Common Reactions to Community Violence
Community violence is a violent crime that has a traumatic impact on victims, significant others, and the wider community. Although each person reacts differently in a crisis, it is normal to experience a wide range of emotions. Some common reactions to traumatic loss are listed below.
If you have been affected by community violence, we encourage you to be gentle with yourself, and to reach out to those who care about you for support. These feelings do not disappear immediately.
Shock, numbness, confusion: Comprehending the reality of the loss may be impossible: you may avoid full awareness of a reality too painful to absorb.
Excessive vigilance: You are constantly watchful and on guard, as if you are expecting a sudden attack and do not want to be caught unaware.
Increased reactivity: You are easily startled, others perceive you as "jumpy", you may lose your temper over relatively minor matters, or you may be unable to concentrate.
Intrusive recollections: Distressing images, thoughts, and memories of the traumatic events arise spontaneously and get in your way as you try to focus on daily tasks.
Reliving the experience: You act or feel as if you are back in the time and place you were when the incident happened or when you first learned of your loss.
Anger, resentment: Rage toward those who committed these crimes is normal; however, you may find yourself taking out the anger on others, such as your friends, relatives, or strangers.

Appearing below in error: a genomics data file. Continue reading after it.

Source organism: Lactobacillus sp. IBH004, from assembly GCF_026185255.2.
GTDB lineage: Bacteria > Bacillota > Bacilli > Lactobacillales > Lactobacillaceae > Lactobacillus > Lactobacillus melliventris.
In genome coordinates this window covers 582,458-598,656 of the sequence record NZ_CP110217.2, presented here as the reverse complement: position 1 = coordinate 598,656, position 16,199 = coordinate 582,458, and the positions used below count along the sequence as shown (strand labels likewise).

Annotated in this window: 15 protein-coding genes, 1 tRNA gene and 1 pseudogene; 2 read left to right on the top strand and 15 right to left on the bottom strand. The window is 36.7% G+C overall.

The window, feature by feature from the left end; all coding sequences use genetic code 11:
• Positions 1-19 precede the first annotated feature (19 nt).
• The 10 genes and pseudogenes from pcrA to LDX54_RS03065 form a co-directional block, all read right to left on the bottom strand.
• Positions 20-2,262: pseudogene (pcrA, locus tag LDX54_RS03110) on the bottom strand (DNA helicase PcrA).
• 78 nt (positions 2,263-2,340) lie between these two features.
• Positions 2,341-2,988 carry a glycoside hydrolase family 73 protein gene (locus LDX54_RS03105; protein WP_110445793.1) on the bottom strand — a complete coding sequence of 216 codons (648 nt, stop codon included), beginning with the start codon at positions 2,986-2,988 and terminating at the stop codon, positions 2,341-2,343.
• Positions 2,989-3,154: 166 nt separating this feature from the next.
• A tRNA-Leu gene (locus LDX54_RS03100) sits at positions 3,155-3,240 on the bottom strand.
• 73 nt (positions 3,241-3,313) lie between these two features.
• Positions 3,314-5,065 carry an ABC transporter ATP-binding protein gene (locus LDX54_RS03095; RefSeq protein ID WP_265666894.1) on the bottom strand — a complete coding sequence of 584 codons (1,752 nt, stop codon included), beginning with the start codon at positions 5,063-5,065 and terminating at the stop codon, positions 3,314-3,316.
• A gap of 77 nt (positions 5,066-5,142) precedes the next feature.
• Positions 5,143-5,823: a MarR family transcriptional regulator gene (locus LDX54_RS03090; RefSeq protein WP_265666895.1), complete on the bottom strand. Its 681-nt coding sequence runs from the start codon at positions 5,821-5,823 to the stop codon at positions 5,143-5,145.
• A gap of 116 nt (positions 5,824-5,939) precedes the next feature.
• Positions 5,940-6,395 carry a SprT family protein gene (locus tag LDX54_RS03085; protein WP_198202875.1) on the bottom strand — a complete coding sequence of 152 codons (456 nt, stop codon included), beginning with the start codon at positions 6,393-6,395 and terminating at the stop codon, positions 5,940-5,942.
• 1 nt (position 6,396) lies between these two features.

Guilt: You may feel responsible for being unable to control the situation better, or simply for having survived.
Physical complaints: You may experience headaches, sleep and digestive disturbance, nausea, fatigue, and lowered immune function.
Withdrawal, isolation, avoidance: You may feel reluctant to go out, or unable to participate in activities you used to enjoy; you may seek to avoid reminders of the event(s).
Fear, anxiety, panic: You may feel that the world is no longer safe or predictable.
Pessimism: You may have a sense of a foreshortened future; for example, you may not expect to have a full life span or to reach normal milestones such as graduation.
Disorganized, distracted: You may be unable to perform routine activities, such as making shopping lists or paying bills.
Sudden temporary upsurges of grief: Suddenly you are overwhelmed by intense sorrow and anguish, even months or years after your loss, when there are "triggers" such as anniversaries, certain places or people, seeing something on TV, etc.
If you have been the victim of community violence —not related to domestic violence—live in the Richmond area, and would like to talk to someone about it, please contact the Bridging the Gap Coordinator, Julie Bivins, at 804-316-2769, or you can email at firstname.lastname@example.org.
* If you are having a mental health emergency or feel like you may harm yourself, please call 911 *